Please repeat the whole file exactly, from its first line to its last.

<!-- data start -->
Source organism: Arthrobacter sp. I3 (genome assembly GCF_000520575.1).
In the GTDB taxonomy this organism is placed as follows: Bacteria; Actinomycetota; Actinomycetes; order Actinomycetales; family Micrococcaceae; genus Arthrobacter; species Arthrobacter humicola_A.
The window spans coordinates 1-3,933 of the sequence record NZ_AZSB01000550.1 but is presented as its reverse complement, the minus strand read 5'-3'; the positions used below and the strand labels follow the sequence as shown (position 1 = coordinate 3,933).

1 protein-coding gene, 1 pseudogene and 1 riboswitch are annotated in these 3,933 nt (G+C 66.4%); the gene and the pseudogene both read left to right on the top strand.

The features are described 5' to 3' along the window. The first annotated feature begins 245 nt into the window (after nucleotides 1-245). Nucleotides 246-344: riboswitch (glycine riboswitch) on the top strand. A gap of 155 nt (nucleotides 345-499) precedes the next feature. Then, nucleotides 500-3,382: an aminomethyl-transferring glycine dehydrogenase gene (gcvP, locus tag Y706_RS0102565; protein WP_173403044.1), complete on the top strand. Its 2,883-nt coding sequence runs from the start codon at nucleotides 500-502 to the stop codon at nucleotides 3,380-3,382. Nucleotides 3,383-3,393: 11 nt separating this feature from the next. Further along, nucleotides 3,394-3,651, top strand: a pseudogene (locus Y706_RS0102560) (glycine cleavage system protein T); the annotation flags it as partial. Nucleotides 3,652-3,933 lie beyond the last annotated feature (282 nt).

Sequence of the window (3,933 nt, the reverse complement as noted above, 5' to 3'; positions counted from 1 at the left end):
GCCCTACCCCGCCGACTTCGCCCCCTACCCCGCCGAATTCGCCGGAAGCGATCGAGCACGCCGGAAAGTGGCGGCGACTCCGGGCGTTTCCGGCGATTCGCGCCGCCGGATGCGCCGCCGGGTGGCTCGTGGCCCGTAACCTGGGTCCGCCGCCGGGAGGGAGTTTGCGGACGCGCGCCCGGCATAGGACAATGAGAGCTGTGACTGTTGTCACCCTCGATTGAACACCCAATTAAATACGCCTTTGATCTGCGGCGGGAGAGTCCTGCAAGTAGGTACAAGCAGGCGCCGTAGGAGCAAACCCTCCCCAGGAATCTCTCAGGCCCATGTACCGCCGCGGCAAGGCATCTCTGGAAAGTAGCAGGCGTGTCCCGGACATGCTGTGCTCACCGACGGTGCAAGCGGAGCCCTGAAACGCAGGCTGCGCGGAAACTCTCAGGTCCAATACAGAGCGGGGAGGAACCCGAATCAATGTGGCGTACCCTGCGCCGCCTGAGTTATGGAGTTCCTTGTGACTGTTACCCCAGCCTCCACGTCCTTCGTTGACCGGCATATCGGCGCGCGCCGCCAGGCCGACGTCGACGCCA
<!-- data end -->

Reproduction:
Source organism: Arthrobacter sp. I3 (genome assembly GCF_000520575.1).
In the GTDB taxonomy this organism is placed as follows: Bacteria; Actinomycetota; Actinomycetes; order Actinomycetales; family Micrococcaceae; genus Arthrobacter; species Arthrobacter humicola_A.
The window spans coordinates 1-3,933 of the sequence record NZ_AZSB01000550.1 but is presented as its reverse complement, the minus strand read 5'-3'; the positions used below and the strand labels follow the sequence as shown (position 1 = coordinate 3,933).

1 protein-coding gene, 1 pseudogene and 1 riboswitch are annotated in these 3,933 nt (G+C 66.4%); the gene and the pseudogene both read left to right on the top strand.

The features are described 5' to 3' along the window. The first annotated feature begins 245 nt into the window (after nucleotides 1-245). Nucleotides 246-344: riboswitch (glycine riboswitch) on the top strand. A gap of 155 nt (nucleotides 345-499) precedes the next feature. Then, nucleotides 500-3,382: an aminomethyl-transferring glycine dehydrogenase gene (gcvP, locus tag Y706_RS0102565; protein WP_173403044.1), complete on the top strand. Its 2,883-nt coding sequence runs from the start codon at nucleotides 500-502 to the stop codon at nucleotides 3,380-3,382. Nucleotides 3,383-3,393: 11 nt separating this feature from the next. Further along, nucleotides 3,394-3,651, top strand: a pseudogene (locus Y706_RS0102560) (glycine cleavage system protein T); the annotation flags it as partial. Nucleotides 3,652-3,933 lie beyond the last annotated feature (282 nt).

Sequence of the window (3,933 nt, the reverse complement as noted above, 5' to 3'; positions counted from 1 at the left end):
GCCCTACCCCGCCGACTTCGCCCCCTACCCCGCCGAATTCGCCGGAAGCGATCGAGCACGCCGGAAAGTGGCGGCGACTCCGGGCGTTTCCGGCGATTCGCGCCGCCGGATGCGCCGCCGGGTGGCTCGTGGCCCGTAACCTGGGTCCGCCGCCGGGAGGGAGTTTGCGGACGCGCGCCCGGCATAGGACAATGAGAGCTGTGACTGTTGTCACCCTCGATTGAACACCCAATTAAATACGCCTTTGATCTGCGGCGGGAGAGTCCTGCAAGTAGGTACAAGCAGGCGCCGTAGGAGCAAACCCTCCCCAGGAATCTCTCAGGCCCATGTACCGCCGCGGCAAGGCATCTCTGGAAAGTAGCAGGCGTGTCCCGGACATGCTGTGCTCACCGACGGTGCAAGCGGAGCCCTGAAACGCAGGCTGCGCGGAAACTCTCAGGTCCAATACAGAGCGGGGAGGAACCCGAATCAATGTGGCGTACCCTGCGCCGCCTGAGTTATGGAGTTCCTTGTGACTGTTACCCCAGCCTCCACGTCCTTCGTTGACCGGCATATCGGCGCGCGCCGCCAGGCCGACGTCGACGCCA